Unexpected consequences…

Having set-up a load balanced environment as per the previous post, I then discovered some knock on effects…

By changing the SPNs for HTTP to be account rather than machine specific, the remote Powershell calls were broken – so our automated deployments were broken. By default the WinRM service connection from the client to the target server is authenticated using kerberos. The communication channel is HTTP through a separate listener process and it expects a machine SPN to be registered. In our case it was expecting HTTP/LRSRV310.lr.aderant.com to be registered against the machine account LRSRV310. Instead this SPN was mapped to our application pool identity service.workflow.lr and so we were broken.

I added in the SPN mapping to the LRSRV310 machine account and remote Powershell sessions were available again however this meant duplicate SPNs in AD which is against the rules. After a little thought and some digging it turns out there are (at least) two options available to us:
1. use an HTTPS channel rather than HTTP for the WinRM service.
2. add the client machine names to the TrustedHosts list for WinRM.

I’ve tried option 2. and it works, though I think option 1 may be a more secure approach. To get option 2. to work, from a Powershell prompt:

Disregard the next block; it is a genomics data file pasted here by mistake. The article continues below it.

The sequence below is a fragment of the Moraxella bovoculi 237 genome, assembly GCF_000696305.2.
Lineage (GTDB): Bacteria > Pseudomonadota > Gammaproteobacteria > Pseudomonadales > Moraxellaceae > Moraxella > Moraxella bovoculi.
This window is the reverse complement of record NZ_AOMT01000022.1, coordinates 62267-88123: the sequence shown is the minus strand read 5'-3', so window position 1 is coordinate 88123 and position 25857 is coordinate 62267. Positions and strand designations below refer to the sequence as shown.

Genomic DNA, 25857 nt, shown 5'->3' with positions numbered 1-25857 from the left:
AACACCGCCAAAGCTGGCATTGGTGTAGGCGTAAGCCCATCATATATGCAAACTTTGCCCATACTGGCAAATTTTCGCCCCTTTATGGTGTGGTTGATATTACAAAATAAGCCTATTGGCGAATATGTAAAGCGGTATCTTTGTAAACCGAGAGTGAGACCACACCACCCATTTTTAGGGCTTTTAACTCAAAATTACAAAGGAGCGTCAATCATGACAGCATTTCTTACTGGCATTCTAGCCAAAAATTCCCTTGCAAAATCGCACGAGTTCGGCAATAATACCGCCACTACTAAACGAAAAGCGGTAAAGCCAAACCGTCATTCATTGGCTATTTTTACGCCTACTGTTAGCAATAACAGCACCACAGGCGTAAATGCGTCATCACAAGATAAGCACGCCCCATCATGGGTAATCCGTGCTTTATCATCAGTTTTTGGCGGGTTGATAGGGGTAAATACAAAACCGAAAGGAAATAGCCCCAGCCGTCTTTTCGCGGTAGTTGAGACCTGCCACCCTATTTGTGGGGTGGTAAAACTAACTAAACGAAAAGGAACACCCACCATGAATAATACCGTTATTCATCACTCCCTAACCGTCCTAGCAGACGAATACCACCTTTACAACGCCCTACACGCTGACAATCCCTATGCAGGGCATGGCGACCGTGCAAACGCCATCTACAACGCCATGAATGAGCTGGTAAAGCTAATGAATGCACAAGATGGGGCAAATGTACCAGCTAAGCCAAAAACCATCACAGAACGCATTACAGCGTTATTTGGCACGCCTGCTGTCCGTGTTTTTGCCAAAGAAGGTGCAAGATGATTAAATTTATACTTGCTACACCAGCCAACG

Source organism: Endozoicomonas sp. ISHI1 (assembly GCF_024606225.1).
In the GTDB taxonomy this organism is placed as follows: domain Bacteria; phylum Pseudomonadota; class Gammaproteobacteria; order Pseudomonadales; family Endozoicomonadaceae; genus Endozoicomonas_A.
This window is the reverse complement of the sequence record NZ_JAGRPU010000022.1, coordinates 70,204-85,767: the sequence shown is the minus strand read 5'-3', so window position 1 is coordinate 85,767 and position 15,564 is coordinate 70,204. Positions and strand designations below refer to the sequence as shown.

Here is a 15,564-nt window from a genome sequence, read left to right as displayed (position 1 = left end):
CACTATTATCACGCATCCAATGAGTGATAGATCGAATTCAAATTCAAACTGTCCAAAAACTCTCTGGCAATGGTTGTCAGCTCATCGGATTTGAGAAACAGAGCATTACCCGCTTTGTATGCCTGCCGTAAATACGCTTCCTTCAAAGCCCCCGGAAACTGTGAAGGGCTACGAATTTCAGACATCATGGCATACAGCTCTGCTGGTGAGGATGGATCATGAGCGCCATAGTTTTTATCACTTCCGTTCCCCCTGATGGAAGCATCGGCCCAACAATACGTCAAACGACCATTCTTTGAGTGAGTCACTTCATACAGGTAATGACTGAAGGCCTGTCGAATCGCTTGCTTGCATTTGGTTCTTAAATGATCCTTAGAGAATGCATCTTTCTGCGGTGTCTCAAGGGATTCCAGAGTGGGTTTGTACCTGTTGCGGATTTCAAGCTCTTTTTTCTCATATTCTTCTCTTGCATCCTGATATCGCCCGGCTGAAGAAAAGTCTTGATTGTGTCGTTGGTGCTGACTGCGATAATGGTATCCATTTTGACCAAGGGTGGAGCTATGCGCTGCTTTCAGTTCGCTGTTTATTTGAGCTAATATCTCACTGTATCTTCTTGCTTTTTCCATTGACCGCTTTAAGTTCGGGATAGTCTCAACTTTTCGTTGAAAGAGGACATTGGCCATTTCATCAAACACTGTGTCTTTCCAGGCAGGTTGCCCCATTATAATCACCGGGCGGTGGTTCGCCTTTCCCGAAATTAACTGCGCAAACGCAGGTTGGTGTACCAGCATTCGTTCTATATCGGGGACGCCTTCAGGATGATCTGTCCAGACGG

PS> set-item WSMAN:\localhost\Client\TrustedHosts -value “*.aderant.com”

In the command above I’m using a wildcard but you can be more specific and list individual machines that you trust. Note that you need to enable the trusted hosts setting before you set up the SPNs against the application pool identity or else you won’t be able to use the WSMAN provider.

Update…
Turns out the TrustedHosts list option is not so great. It seems that this appears to work while the kerberos ticket is valid which makes it look like everything is good. The local access to WSMAN settings is available but remote access still has kerberos issues when the ticket expires. So next we will try setting up HTTPS for WinRM.

> winrm quickconfig -transport:https

However, this requires that a certificate is installed to validate the server identity. Tomorrow we will be using the certificate server for our domain to generate a certificate however not all environments will have this. I’ll also have a look at the other authentication options and try turning off kerberos support [WSMAN:\localhost\Service\Auth].

When we sort this out, I’ll post the solution.

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